by Hugh Morris, The Telegraph, January 25, 2019
The Maldives has issued a warning to holiday resorts to keep a closer eye on their guests after a spate of drownings.
Five tourists have died in a single week across the Indian Ocean archipelago famed for its overwater villas, dive sites and turquoise waters, including a couple on their honeymoon, with strong currents from a north-eastern monsoon blamed. Just 31 people drowned in the Maldives during the whole of 2017, according to government data.
Tourism officials have told all resorts to closer monitor their guests and have announced a full review of all accommodation on the islands to ensure they meet operating standards.
The most recent drowning came last weekend when a 40-year-old Russian tourist died during a diving trip. Other deaths included an 84-year-old man from the Czech Republic, a South Korean tourist, 66, and a couple from the Philippines, a 29-year-old man and 30-year-old woman.
On Monday, the islands’ police issued a statement appealing for caution from visitors when swimming, snorkelling or taking part in watersports. It said efforts were under way to improve safety measures at resorts.
“We have decided to inspect all tourist facilities in the Maldives within the next six to eight months,” tourism minister Ali Waheed told reporters. “Regular monitoring must be done to ensure that regulations are followed.”
One recommendation under consideration is the creation of safe swimming areas around the 26 atolls that make up the nation as well as the deployment of tourist police on each island.
The Foreign Office (FCO) warns that seas around the Maldives “can have strong tidal currents” and that a number of foreign nationals drown each year, adding that visitors should always take local advice before entering the water. Just over 100,000 Britons visited the islands in 2017.
One of the Maldives’ top luxury resorts was hit by a devastating fire earlier in January, which destroyed seven overwater villas and one of its restaurants. Gili Lankanfushi – an exclusive private island resort in the North Malé Atoll, which is rated number one in the country on TripAdvisor, is now closed indefinitely. Ali Waheed said the fire was an “unfortunate, tragic accident”.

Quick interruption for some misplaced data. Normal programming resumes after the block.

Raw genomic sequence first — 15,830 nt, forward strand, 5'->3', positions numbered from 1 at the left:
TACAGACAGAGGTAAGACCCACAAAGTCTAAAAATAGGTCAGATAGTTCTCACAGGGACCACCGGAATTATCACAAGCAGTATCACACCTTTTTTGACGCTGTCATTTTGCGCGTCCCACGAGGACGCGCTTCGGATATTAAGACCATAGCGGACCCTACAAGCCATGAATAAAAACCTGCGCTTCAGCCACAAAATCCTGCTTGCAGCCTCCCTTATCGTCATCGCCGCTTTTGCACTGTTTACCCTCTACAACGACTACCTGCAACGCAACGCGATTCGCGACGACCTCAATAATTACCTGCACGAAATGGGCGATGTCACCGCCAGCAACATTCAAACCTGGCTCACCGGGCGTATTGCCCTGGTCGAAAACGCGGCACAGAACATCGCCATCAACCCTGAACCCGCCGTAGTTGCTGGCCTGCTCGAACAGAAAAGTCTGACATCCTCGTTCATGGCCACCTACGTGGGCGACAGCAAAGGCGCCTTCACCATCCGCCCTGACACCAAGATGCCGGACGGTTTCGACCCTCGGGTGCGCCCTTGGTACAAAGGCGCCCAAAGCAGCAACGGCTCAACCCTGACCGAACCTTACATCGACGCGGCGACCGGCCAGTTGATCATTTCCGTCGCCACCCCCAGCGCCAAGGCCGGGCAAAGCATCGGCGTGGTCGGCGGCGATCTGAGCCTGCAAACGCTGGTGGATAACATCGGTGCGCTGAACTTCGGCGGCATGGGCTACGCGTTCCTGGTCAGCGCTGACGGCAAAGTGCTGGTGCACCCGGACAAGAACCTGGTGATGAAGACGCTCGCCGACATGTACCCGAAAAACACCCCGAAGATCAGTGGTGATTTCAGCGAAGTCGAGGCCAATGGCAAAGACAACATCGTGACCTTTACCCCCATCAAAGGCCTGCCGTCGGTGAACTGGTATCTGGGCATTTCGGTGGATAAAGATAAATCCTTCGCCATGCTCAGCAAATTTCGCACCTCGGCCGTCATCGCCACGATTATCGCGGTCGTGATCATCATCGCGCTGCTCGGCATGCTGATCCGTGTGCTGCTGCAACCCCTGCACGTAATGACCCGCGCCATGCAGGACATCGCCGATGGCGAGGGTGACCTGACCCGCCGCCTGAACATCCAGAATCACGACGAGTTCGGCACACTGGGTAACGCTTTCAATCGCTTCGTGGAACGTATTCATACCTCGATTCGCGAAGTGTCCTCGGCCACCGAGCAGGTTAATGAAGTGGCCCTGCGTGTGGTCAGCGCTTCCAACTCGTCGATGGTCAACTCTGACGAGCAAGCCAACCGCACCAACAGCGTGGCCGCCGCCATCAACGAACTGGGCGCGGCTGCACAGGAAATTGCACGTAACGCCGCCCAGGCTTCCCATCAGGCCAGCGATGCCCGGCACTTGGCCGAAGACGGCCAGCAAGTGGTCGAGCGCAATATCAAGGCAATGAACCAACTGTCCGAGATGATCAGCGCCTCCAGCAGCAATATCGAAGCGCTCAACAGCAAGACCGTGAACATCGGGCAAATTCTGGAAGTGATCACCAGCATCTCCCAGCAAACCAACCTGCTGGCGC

Waheed said there would be “revolutionary changes” in 2019, a year in which the Maldives expects visitor numbers to increase significantly.
In 2010, 791,000 tourists visited the islands, a number which grew to 1.38m in 2017.
The Maldives has enjoyed a steady rise in arrivals - many staying at luxury accommodation that can cost upwards of thousands of pounds a night - despite political unrest last year that led to the declaration of a state of emergency.
The instability led to scores of cancellations as foreign governments warned against travel to the islands. The FCO says: “A state of emergency was in place in Maldives in February and March 2018. There could still be further political protests in the capital Malé and a number of other towns. Recent protests have resulted in pepper spray being used by the security forces. You should exercise caution and avoid any protests or rallies.
“There are no reports that outlying islands, resorts or Malé International Airport have been affected.”